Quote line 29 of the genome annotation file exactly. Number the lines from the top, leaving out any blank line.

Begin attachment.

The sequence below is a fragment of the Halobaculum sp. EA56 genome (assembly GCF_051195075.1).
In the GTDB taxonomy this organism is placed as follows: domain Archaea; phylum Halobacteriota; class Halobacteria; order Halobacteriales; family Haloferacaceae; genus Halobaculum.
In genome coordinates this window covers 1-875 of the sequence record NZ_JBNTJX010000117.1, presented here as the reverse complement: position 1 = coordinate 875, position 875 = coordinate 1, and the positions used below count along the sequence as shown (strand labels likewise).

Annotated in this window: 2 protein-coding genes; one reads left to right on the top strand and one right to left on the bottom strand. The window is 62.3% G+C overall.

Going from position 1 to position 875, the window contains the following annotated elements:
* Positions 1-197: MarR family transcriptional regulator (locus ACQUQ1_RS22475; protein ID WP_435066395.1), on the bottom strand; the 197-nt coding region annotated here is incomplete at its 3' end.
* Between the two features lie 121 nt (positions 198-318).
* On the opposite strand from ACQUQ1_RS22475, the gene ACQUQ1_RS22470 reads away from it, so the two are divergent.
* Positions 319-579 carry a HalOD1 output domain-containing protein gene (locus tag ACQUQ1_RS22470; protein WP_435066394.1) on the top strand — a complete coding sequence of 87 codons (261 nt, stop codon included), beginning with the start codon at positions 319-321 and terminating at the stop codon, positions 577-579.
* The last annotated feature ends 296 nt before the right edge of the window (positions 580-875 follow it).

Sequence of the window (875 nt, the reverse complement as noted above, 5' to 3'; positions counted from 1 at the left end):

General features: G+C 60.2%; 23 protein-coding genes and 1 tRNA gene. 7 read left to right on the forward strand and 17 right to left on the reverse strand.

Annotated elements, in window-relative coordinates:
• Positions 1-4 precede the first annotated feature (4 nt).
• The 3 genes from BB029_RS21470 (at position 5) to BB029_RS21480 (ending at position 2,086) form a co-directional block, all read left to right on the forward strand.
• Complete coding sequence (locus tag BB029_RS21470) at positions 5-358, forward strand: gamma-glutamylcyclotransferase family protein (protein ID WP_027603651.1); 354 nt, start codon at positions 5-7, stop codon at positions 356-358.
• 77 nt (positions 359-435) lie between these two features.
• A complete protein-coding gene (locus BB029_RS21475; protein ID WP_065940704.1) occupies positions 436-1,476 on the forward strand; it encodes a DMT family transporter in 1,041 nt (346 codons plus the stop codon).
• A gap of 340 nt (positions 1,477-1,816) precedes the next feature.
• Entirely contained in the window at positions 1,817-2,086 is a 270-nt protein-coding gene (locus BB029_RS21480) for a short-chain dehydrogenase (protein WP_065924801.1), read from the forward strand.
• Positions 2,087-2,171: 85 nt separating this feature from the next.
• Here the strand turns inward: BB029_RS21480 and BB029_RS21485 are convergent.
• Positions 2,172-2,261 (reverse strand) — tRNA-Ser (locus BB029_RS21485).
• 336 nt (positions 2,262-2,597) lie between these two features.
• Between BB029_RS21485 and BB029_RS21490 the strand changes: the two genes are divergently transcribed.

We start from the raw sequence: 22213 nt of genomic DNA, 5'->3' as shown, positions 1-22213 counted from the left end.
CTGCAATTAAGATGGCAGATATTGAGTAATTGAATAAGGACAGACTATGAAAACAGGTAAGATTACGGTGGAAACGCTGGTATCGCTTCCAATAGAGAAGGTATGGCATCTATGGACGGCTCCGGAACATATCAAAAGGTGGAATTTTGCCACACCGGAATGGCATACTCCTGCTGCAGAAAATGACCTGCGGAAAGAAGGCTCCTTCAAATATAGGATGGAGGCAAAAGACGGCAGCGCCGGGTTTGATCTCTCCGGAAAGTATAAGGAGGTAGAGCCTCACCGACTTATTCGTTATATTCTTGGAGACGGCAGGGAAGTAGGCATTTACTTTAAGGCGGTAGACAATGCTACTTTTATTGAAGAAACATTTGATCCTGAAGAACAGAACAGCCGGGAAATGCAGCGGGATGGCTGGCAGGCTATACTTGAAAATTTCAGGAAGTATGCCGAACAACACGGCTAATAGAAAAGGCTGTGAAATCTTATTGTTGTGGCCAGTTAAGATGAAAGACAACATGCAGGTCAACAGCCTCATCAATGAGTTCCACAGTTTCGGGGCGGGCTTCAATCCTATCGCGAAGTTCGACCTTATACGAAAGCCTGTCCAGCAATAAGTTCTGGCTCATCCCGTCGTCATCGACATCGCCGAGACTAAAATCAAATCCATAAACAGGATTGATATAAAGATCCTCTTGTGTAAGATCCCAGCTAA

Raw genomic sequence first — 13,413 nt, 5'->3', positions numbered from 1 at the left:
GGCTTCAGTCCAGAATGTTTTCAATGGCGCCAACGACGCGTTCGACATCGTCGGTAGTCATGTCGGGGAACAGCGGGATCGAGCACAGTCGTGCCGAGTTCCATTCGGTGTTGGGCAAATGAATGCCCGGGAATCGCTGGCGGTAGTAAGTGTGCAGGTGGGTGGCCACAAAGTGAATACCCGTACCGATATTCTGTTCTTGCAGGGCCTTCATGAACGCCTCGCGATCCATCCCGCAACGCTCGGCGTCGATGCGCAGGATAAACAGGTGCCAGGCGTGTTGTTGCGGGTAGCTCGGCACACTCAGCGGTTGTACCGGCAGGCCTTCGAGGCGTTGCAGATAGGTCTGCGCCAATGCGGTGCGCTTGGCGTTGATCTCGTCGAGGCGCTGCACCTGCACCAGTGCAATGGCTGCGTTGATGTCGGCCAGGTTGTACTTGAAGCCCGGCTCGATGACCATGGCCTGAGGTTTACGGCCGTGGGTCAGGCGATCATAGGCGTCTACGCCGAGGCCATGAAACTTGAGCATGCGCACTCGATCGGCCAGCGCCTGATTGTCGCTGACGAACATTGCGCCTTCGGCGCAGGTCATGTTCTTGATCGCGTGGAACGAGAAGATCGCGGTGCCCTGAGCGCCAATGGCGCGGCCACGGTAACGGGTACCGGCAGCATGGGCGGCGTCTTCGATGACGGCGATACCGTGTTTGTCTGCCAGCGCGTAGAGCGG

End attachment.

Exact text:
GGCTTCAGTCCAGAATGTTTTCAATGGCGCCAACGACGCGTTCGACATCGTCGGTAGTCATGTCGGGGAACAGCGGGATCGAGCACAGTCGTGCCGAGTTCCATTCGGTGTTGGGCAAATGAATGCCCGGGAATCGCTGGCGGTAGTAAGTGTGCAGGTGGGTGGCCACAAAGTGAATACCCGTACCGATATTCTGTTCTTGCAGGGCCTTCATGAACGCCTCGCGATCCATCCCGCAACGCTCGGCGTCGATGCGCAGGATAAACAGGTGCCAGGCGTGTTGTTGCGGGTAGCTCGGCACACTCAGCGGTTGTACCGGCAGGCCTTCGAGGCGTTGCAGATAGGTCTGCGCCAATGCGGTGCGCTTGGCGTTGATCTCGTCGAGGCGCTGCACCTGCACCAGTGCAATGGCTGCGTTGATGTCGGCCAGGTTGTACTTGAAGCCCGGCTCGATGACCATGGCCTGAGGTTTACGGCCGTGGGTCAGGCGATCATAGGCGTCTACGCCGAGGCCATGAAACTTGAGCATGCGCACTCGATCGGCCAGCGCCTGATTGTCGCTGACGAACATTGCGCCTTCGGCGCAGGTCATGTTCTTGATCGCGTGGAACGAGAAGATCGCGGTGCCCTGAGCGCCAATGGCGCGGCCACGGTAACGGGTACCGGCAGCATGGGCGGCGTCTTCGATGACGGCGATACCGTGTTTGTCTGCCAGCGCGTAGAGCGG